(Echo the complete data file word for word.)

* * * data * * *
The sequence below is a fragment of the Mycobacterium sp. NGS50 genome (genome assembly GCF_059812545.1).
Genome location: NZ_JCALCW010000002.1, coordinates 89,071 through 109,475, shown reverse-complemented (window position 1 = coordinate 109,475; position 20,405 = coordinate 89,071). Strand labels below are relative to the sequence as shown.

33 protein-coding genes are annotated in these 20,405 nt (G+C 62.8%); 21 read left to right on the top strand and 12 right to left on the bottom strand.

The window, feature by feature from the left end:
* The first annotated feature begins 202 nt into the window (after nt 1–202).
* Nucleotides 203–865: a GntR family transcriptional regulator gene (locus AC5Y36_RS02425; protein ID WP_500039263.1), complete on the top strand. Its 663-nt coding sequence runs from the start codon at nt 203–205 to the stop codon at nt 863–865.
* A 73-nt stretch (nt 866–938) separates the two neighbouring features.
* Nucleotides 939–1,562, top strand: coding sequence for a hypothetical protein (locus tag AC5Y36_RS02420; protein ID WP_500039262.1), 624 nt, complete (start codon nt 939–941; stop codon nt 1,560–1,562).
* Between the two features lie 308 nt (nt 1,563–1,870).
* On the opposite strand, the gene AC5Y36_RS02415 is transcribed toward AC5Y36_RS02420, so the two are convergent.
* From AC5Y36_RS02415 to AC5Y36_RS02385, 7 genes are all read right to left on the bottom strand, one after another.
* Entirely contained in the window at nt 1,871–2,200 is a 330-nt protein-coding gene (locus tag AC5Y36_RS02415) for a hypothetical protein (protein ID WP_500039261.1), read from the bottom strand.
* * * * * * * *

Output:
The sequence below is a fragment of the Mycobacterium sp. NGS50 genome (genome assembly GCF_059812545.1).
Genome location: NZ_JCALCW010000002.1, coordinates 89,071 through 109,475, shown reverse-complemented (window position 1 = coordinate 109,475; position 20,405 = coordinate 89,071). Strand labels below are relative to the sequence as shown.

33 protein-coding genes are annotated in these 20,405 nt (G+C 62.8%); 21 read left to right on the top strand and 12 right to left on the bottom strand.

The window, feature by feature from the left end:
* The first annotated feature begins 202 nt into the window (after nt 1–202).
* Nucleotides 203–865: a GntR family transcriptional regulator gene (locus AC5Y36_RS02425; protein ID WP_500039263.1), complete on the top strand. Its 663-nt coding sequence runs from the start codon at nt 203–205 to the stop codon at nt 863–865.
* A 73-nt stretch (nt 866–938) separates the two neighbouring features.
* Nucleotides 939–1,562, top strand: coding sequence for a hypothetical protein (locus tag AC5Y36_RS02420; protein ID WP_500039262.1), 624 nt, complete (start codon nt 939–941; stop codon nt 1,560–1,562).
* Between the two features lie 308 nt (nt 1,563–1,870).
* On the opposite strand, the gene AC5Y36_RS02415 is transcribed toward AC5Y36_RS02420, so the two are convergent.
* From AC5Y36_RS02415 to AC5Y36_RS02385, 7 genes are all read right to left on the bottom strand, one after another.
* Entirely contained in the window at nt 1,871–2,200 is a 330-nt protein-coding gene (locus tag AC5Y36_RS02415) for a hypothetical protein (protein ID WP_500039261.1), read from the bottom strand.